Officials scrutinize truck, driver, company in fatal dump truck crash

| Friday, August 05, 2005

Investigators working on last week’s deadly dump truck crash in Connecticut will analyze parts from the truck to see if the wreck was caused by mechanical failure.

On Friday, July 29, a 12-wheeled dump truck owned by American Crushing and Recycling careened down Route 44 in Avon, CT, slamming into cars waiting at the intersection with Route 10. Four people were killed, including the truck’s driver, Abdulraheem Naafi, also known as Terrance R. Stokes.

Capt. Mark Rinaldo of the Avon Police Department told Land Line that investigators are dismantling key mechanical parts of the truck to determine if the accident was caused by equipment failure.

“We’re in the process today of pulling off the component parts of truck, looking at the brakes, the transmission, and just trying to make a determination if that’s what happened,” Rinaldo said. “Early indications are that’s what happened.”

Rinaldo said it appears the driver tried to avoid hitting anyone.

“It looks like, as he was coming down the mountain, he was in the right-hand lane,” Rinaldo. “The middle lane was open, he changed lanes to the middle lane. He was going through a pretty dangerous intersection and he tried to correct himself, and that’s when he lost control of the vehicle. It was a fully loaded dump truck, which caused it to flip on its side.”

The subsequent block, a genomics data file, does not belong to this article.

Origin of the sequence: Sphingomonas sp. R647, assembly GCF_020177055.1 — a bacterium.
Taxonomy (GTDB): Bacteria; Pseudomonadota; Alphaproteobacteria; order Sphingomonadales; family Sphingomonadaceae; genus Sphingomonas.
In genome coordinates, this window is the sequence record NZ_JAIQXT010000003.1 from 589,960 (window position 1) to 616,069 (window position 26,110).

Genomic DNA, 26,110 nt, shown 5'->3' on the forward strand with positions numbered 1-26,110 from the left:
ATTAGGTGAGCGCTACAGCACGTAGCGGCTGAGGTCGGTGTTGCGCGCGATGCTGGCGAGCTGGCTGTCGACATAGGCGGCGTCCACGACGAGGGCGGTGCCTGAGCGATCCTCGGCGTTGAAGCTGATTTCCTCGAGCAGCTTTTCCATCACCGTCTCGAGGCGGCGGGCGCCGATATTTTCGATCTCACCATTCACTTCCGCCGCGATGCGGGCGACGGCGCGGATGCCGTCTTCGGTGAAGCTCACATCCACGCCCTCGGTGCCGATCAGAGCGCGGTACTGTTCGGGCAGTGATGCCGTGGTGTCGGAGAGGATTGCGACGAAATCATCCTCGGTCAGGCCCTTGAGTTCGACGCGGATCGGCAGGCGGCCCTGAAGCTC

Earlier this week, Gov. M. Jodi Rell ordered an inspection of a violation-plagued trucking company whose dump truck was involved in a crash that killed four people last week.

Investigators said they have not yet determined what caused Naafi to hit the other vehicles. However, Department of Transportation records show that inspectors had found five brake violations on the truck during inspections in the past. All of the problems were corrected, according to Newsday.

The company that owned the truck also had 448 mechanical violations between 1994 and 2001 while operating as Wilcox Trucking. The company changed names after the state Department of Motor Vehicles suspended the registrations of 16 of its trucks because they failed to comply with a number of repair orders, a DMV spokesperson told Newsday.

Naafi’s own history is also being questioned in the investigation. The accident occurred just two days after he began working for American Crushing and Recycling – the day after he was fired from another trucking company partially because he could not operate the truck’s transmission, Newsday reported.

Under a third, unreleased name, Naafi had a criminal record that included a robbery conviction.

Besides inspecting American Crushing and Recycling, the governor has also ordered inspections of the 25 trucking companies in the state with the most safety violations on record.

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